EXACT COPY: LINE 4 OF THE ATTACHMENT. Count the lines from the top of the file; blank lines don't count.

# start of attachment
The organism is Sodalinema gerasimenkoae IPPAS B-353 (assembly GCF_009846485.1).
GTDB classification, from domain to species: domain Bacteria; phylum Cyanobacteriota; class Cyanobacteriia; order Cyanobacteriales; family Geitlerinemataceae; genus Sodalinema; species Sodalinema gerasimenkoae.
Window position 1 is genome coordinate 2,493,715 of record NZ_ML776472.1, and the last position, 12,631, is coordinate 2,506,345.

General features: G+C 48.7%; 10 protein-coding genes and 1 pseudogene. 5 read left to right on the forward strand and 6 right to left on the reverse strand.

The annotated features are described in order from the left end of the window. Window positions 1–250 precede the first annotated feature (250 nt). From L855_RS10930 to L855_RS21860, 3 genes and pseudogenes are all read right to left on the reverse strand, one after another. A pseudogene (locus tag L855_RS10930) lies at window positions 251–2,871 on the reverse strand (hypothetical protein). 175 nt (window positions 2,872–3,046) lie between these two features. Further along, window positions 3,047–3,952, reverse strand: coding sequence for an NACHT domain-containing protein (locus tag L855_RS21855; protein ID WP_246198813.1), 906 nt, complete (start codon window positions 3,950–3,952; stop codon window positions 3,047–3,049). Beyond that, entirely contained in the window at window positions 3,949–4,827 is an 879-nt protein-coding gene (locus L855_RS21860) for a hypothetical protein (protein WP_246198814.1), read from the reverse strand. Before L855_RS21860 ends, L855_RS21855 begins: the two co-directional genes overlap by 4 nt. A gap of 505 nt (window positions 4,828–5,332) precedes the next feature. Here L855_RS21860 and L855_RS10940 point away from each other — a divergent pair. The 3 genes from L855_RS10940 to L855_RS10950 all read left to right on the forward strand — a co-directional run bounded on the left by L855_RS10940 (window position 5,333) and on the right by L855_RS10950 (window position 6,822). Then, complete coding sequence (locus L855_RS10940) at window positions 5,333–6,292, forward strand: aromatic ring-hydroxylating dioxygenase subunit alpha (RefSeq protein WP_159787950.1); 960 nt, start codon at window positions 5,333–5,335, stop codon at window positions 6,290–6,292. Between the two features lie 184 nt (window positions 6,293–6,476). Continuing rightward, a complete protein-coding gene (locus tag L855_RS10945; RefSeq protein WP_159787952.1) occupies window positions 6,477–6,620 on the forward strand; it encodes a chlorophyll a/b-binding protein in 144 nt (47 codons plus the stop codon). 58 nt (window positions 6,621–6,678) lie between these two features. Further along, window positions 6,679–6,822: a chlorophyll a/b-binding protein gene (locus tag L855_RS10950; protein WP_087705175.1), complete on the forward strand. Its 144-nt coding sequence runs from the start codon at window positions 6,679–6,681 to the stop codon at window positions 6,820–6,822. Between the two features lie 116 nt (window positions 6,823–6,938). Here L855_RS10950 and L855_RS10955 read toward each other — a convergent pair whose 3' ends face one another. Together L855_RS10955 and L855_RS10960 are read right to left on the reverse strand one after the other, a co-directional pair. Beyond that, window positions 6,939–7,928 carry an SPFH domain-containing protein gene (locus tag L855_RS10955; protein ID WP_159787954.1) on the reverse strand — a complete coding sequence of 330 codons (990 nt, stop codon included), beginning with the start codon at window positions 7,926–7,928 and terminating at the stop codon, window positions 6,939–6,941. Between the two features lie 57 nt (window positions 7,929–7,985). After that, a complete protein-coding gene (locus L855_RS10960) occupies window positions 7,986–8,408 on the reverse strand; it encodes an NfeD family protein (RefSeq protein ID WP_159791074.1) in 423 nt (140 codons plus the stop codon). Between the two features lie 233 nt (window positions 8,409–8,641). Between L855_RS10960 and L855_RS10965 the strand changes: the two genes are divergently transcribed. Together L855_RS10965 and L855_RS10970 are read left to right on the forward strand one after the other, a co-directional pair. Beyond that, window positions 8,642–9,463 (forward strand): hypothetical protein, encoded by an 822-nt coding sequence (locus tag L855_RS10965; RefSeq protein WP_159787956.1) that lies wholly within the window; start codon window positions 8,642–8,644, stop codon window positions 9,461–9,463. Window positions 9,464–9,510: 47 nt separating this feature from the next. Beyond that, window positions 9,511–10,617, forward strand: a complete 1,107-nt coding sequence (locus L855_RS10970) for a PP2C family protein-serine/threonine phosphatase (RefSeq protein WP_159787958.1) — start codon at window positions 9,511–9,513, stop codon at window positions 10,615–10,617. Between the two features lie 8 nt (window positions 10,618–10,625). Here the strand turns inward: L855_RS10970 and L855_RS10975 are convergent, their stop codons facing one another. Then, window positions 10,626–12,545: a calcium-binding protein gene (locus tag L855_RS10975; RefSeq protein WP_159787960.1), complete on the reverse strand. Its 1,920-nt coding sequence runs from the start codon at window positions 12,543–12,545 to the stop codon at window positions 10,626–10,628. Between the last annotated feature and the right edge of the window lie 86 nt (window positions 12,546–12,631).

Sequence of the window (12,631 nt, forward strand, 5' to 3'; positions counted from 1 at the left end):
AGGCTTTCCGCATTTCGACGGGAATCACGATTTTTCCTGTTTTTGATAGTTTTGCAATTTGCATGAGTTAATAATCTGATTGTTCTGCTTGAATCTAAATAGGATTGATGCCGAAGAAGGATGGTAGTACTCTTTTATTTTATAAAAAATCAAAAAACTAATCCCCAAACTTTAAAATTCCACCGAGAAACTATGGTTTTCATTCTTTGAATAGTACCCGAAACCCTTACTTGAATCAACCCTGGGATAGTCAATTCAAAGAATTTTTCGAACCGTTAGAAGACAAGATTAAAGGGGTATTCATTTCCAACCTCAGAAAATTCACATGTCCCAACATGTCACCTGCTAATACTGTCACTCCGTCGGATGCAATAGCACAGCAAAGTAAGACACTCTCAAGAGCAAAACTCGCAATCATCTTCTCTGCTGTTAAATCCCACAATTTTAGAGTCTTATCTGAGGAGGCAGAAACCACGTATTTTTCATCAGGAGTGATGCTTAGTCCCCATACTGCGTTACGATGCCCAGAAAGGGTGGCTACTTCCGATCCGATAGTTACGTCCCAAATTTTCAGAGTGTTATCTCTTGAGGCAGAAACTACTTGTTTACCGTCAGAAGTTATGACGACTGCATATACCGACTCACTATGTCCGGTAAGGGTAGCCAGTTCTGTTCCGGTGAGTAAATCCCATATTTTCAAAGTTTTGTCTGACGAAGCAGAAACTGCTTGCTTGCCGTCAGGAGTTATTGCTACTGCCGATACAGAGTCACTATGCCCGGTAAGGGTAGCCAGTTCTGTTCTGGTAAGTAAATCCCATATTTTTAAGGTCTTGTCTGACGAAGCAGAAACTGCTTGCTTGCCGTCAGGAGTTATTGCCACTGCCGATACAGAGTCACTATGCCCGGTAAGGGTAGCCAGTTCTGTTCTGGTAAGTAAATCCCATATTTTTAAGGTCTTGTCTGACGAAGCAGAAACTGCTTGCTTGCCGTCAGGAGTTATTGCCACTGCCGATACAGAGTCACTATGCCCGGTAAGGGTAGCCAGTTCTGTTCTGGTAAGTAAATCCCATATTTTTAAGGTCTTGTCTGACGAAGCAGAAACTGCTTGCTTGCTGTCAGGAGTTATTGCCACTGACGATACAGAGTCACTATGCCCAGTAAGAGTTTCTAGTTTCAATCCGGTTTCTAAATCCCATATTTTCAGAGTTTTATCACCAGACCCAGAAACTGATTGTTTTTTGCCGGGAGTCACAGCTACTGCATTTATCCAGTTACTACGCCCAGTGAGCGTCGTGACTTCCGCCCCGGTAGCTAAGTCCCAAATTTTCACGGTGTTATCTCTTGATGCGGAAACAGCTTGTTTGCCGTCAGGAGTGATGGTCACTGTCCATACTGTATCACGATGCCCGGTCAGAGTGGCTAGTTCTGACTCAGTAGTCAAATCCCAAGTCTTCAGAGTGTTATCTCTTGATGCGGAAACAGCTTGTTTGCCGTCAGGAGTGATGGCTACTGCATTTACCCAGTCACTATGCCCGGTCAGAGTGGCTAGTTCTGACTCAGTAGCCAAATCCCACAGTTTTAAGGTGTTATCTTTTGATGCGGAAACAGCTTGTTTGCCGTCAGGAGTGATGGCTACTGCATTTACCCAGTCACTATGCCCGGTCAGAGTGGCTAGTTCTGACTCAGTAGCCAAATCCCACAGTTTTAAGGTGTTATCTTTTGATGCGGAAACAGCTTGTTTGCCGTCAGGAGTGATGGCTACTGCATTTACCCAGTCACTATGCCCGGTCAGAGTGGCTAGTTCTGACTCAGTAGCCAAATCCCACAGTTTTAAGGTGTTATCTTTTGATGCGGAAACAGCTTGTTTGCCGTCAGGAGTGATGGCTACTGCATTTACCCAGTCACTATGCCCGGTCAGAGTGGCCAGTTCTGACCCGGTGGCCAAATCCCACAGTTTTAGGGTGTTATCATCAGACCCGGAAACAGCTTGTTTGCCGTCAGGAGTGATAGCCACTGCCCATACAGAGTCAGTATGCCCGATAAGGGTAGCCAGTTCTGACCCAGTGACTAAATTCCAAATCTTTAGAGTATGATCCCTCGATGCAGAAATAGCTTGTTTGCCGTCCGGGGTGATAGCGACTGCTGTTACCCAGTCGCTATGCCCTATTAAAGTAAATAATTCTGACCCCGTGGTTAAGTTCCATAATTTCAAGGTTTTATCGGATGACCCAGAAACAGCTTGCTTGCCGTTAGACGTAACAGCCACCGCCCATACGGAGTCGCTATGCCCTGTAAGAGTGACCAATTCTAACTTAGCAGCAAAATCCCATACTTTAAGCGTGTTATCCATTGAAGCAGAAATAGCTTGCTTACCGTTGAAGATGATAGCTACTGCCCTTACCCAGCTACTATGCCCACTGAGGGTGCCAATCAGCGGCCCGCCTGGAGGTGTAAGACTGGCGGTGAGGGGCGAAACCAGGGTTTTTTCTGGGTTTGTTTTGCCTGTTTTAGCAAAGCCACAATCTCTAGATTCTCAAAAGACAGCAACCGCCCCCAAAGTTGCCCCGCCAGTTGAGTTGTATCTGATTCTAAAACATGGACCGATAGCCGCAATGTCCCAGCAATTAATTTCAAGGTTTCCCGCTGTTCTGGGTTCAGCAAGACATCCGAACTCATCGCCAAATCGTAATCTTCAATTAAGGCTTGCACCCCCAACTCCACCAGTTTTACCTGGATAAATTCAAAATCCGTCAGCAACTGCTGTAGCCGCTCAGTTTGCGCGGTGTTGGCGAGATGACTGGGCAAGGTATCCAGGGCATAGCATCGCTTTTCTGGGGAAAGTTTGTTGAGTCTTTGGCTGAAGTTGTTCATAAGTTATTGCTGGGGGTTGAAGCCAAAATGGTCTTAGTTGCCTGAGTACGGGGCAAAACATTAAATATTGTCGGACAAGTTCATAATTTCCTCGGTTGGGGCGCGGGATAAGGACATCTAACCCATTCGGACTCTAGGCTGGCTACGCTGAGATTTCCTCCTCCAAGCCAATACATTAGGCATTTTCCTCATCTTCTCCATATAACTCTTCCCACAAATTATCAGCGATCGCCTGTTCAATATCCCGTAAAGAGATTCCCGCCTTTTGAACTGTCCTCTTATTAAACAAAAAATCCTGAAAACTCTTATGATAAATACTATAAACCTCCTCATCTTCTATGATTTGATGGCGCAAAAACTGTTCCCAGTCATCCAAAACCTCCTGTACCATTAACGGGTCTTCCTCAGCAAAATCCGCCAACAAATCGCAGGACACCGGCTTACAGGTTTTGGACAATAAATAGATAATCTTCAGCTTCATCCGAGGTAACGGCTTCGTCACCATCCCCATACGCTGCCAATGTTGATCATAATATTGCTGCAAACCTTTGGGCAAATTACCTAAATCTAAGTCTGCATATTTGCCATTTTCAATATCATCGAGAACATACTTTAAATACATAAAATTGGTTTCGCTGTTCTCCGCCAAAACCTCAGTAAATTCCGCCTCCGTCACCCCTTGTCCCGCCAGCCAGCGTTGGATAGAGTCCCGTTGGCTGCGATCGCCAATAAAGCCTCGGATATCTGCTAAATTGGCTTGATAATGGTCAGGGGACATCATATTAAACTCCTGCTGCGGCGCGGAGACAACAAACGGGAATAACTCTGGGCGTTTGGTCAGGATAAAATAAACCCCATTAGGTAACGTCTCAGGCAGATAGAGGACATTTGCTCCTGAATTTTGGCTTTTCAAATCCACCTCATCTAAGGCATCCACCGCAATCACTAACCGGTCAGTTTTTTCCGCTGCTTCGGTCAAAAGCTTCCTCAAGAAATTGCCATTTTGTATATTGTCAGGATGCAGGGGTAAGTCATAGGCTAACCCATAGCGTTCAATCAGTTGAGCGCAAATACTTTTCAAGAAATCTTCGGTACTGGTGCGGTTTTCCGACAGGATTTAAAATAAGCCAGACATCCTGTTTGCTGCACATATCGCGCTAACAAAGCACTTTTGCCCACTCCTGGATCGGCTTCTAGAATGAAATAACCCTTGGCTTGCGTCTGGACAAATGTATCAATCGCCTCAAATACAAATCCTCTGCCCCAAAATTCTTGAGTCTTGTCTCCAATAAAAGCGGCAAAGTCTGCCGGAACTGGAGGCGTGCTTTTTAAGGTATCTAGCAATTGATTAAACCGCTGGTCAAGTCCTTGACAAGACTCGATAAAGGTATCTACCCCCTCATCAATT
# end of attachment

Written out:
General features: G+C 48.7%; 10 protein-coding genes and 1 pseudogene. 5 read left to right on the forward strand and 6 right to left on the reverse strand.